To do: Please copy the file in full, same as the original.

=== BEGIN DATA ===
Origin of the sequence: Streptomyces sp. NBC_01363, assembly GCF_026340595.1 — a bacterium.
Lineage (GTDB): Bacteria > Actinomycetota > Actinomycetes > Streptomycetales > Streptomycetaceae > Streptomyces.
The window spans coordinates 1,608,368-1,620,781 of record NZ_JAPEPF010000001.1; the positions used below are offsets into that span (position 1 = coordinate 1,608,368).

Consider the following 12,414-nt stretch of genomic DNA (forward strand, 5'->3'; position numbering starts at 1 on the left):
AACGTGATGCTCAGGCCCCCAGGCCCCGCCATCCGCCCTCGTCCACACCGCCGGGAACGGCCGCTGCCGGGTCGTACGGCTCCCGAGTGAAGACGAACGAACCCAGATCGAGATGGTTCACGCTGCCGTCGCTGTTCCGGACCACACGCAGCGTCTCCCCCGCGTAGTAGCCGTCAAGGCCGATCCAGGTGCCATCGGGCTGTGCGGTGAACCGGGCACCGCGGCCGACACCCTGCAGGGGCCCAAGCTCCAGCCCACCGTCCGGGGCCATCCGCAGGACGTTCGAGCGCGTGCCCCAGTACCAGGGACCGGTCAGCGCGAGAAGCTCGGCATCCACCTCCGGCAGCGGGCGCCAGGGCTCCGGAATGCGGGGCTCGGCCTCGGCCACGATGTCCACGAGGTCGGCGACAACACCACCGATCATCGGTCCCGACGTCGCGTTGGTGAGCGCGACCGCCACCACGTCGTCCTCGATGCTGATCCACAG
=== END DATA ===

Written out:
Origin of the sequence: Streptomyces sp. NBC_01363, assembly GCF_026340595.1 — a bacterium.
Lineage (GTDB): Bacteria > Actinomycetota > Actinomycetes > Streptomycetales > Streptomycetaceae > Streptomyces.
The window spans coordinates 1,608,368-1,620,781 of record NZ_JAPEPF010000001.1; the positions used below are offsets into that span (position 1 = coordinate 1,608,368).

Consider the following 12,414-nt stretch of genomic DNA (forward strand, 5'->3'; position numbering starts at 1 on the left):
AACGTGATGCTCAGGCCCCCAGGCCCCGCCATCCGCCCTCGTCCACACCGCCGGGAACGGCCGCTGCCGGGTCGTACGGCTCCCGAGTGAAGACGAACGAACCCAGATCGAGATGGTTCACGCTGCCGTCGCTGTTCCGGACCACACGCAGCGTCTCCCCCGCGTAGTAGCCGTCAAGGCCGATCCAGGTGCCATCGGGCTGTGCGGTGAACCGGGCACCGCGGCCGACACCCTGCAGGGGCCCAAGCTCCAGCCCACCGTCCGGGGCCATCCGCAGGACGTTCGAGCGCGTGCCCCAGTACCAGGGACCGGTCAGCGCGAGAAGCTCGGCATCCACCTCCGGCAGCGGGCGCCAGGGCTCCGGAATGCGGGGCTCGGCCTCGGCCACGATGTCCACGAGGTCGGCGACAACACCACCGATCATCGGTCCCGACGTCGCGTTGGTGAGCGCGACCGCCACCACGTCGTCCTCGATGCTGATCCACAG